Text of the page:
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Protecting auto accident victims’ personal info from ambulance chasers

Such information must be covered by the Michigan FOIA Privacy Exemption

protecting accident victims personal information

This week, I’ve been discussing my “5-Point Plan to Protect Auto Accident Victims from Ambulance Chasing Lawyers.” There’s currently proposed legislation (HB 4770-71) that’s aimed at stopping unethical injury lawyers from sending mail solicitation packages to crash victims after looking up their personal information and accident police reports.

But my plan takes this great piece of legislation several steps further. The latest step:

Auto accident victims’ personal information, which is contained in motor vehicle accident reports (including, but not limited to, UD-10s) should be protected from disclosure under the Michigan Freedom of Information Act’s (FOIA) privacy exemption:

“A public body may exempt from disclosure as a public record under [the Michigan Freedom of Information Act] … [i]nformation of a personal nature if public disclosure of the information would constitute a clearly unwarranted invasion of an individual’s privacy.” (MCL 15.243(1)(a))

As such, when complying with a FOIA request for motor vehicle accident reports, the Michigan State Police and all other law enforcement agencies (that report on Michigan motor vehicle accidents) should invoke the FOIA privacy exemption as justification for redacting or otherwise withholding auto accident victims’ personal information.

Using the Michigan FOIA privacy exemption in this way to protect the privacy of auto accident victims’ personal information is consistent with existing Michigan case law:

  • In Baker v. City of Westland (Michigan Court of Appeals, 2001), the Michigan Court of Appeals ruled that the Michigan FOIA privacy exemption shielded auto accident victims’ personal information (names, addresses, and injury details) from disclosure. Being involved as well as being injured in an auto accident are “intimate detail[s] of a person’s private life,” and, thus, the information was of a “personal nature.” Additionally, disclosure amounted to an “unwarranted invasion” of the accident victims’ privacy because the information was “about private citizens” and it was “unrelated to any inquiry regarding the workings of the government.”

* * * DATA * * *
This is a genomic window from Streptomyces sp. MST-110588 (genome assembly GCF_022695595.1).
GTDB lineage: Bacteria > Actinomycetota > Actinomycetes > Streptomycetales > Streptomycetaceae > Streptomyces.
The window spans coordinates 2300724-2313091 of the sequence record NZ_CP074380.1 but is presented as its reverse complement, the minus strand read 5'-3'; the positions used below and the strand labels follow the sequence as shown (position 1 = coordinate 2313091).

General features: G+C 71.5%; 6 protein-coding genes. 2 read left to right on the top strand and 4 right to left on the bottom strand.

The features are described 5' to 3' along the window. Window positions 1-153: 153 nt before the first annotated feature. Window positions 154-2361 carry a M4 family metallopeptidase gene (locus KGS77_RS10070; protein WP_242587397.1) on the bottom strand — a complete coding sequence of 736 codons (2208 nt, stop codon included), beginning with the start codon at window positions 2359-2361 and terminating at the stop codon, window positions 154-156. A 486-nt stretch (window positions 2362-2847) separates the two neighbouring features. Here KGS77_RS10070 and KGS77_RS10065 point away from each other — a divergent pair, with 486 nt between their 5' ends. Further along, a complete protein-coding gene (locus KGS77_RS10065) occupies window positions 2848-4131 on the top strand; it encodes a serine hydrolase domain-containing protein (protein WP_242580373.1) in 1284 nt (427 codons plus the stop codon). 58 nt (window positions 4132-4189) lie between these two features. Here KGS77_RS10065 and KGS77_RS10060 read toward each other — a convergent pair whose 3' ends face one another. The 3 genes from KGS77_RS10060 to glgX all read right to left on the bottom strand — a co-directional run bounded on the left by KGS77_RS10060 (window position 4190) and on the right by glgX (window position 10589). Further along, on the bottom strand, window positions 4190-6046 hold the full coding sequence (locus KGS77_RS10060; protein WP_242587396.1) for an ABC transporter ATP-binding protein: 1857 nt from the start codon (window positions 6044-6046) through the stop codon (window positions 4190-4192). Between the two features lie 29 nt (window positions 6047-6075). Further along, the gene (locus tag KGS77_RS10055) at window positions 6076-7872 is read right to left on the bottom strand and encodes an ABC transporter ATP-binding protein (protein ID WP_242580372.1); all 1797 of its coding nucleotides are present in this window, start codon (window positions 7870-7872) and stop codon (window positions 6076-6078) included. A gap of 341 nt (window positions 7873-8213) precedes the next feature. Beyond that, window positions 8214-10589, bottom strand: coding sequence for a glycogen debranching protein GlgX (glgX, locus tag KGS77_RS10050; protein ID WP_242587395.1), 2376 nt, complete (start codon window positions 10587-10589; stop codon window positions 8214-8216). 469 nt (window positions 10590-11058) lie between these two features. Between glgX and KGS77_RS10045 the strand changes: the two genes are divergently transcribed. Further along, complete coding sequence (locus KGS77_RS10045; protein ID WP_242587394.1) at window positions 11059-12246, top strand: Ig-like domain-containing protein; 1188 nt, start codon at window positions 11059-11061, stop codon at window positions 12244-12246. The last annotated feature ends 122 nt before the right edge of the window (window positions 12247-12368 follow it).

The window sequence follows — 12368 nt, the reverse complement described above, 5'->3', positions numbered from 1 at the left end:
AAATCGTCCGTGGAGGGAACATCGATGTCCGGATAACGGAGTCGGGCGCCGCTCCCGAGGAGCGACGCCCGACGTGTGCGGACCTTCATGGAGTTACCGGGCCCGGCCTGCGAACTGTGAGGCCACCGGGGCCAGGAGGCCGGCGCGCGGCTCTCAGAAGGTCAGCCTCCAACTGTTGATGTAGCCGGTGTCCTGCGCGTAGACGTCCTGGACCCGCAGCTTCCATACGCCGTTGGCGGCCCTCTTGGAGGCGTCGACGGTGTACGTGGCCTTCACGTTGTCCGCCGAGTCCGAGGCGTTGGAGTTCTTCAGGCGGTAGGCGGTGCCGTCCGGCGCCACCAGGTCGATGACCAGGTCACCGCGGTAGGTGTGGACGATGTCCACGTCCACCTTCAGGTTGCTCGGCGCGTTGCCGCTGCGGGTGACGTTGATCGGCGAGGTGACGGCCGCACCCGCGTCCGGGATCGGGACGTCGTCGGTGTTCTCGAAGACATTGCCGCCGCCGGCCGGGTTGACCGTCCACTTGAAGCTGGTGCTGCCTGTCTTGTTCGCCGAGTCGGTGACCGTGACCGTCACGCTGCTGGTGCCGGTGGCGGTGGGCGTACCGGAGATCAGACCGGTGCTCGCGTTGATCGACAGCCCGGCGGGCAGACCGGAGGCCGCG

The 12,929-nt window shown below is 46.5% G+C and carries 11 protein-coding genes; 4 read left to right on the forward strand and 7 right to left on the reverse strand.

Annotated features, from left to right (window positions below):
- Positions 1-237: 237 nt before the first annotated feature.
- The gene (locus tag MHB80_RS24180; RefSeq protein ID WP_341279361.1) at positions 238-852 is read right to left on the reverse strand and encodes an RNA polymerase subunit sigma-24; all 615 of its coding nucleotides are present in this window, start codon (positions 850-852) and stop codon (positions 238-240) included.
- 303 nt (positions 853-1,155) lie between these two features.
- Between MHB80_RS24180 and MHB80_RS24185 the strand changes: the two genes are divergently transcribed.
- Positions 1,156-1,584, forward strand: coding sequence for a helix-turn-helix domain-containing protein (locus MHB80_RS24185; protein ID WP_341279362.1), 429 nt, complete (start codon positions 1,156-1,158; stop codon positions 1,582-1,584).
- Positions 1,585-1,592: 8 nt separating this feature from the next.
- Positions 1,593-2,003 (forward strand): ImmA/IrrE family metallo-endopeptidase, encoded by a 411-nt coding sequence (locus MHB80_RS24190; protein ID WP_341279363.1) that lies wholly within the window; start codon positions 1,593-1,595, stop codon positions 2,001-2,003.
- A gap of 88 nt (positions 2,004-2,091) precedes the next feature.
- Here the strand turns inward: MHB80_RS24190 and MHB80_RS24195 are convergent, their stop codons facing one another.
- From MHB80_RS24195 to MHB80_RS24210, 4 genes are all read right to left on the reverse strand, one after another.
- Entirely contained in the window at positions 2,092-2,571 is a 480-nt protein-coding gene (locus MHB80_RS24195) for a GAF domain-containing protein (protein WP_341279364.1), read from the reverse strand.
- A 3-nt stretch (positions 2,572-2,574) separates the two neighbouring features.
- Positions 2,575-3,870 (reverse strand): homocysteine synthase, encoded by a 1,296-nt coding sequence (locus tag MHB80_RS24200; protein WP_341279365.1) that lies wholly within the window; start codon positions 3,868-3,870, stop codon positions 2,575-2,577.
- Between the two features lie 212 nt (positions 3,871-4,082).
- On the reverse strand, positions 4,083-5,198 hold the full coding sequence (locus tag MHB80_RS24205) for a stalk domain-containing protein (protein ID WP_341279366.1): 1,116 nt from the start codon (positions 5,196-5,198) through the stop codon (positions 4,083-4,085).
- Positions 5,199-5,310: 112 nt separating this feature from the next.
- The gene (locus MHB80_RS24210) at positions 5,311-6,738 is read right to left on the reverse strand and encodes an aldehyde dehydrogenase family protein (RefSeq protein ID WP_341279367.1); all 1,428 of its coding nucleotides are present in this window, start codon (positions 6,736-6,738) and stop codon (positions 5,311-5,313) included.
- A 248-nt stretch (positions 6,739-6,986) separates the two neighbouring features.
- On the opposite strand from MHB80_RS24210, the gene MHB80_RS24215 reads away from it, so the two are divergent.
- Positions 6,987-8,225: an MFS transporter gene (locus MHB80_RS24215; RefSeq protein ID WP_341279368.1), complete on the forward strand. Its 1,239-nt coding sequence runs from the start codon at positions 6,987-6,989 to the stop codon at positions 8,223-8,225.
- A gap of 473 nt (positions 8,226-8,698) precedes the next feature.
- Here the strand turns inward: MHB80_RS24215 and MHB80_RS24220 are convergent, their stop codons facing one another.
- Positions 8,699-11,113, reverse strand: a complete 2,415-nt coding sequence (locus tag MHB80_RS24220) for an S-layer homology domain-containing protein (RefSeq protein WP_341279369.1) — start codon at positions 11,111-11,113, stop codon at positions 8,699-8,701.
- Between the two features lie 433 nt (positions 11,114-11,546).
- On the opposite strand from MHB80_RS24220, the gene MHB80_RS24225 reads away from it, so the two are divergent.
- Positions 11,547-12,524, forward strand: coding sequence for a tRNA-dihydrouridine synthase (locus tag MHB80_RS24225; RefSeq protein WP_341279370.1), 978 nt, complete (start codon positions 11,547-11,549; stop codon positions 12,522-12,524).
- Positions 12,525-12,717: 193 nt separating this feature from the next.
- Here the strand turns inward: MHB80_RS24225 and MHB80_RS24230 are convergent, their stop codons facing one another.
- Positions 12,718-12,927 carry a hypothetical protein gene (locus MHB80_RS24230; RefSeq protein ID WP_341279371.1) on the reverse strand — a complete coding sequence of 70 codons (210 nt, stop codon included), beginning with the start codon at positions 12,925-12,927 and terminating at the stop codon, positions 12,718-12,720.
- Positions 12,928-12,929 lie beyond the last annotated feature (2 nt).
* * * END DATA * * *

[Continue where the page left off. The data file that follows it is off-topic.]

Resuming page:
• In Midwestern Audit Services, Inc., v. Department of State Police (Michigan Court of Appeals, 2000), the Michigan Court of Appeals ruled that “unredacted copies of all UD-10 traffic crash reports for a period of three years” were not subject to disclosure under the Michigan FOIA privacy exemption. “[T]he disclosures sought relate only to the private lives of private citizens who happen to have been involved in a motor vehicle accident. The information sought is relatively extensive and includes intimate details of individual’s private lives,” the court concluded. Plus, the judges noted, “we see no manner in which disclosure of the information sought is relevant to serve the core purpose of the FOIA, which is contributing significantly to public understanding of the operations and activities of government.”

Next week, my blog series will wrap up with a post on the dire need to prohibit direct mail solicitation of auto accident victims in Michigan.

Related information:

Guest blog from Rep. Joe Graves on ambulance chasing lawyers

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Blog Author Steven M. Gursten
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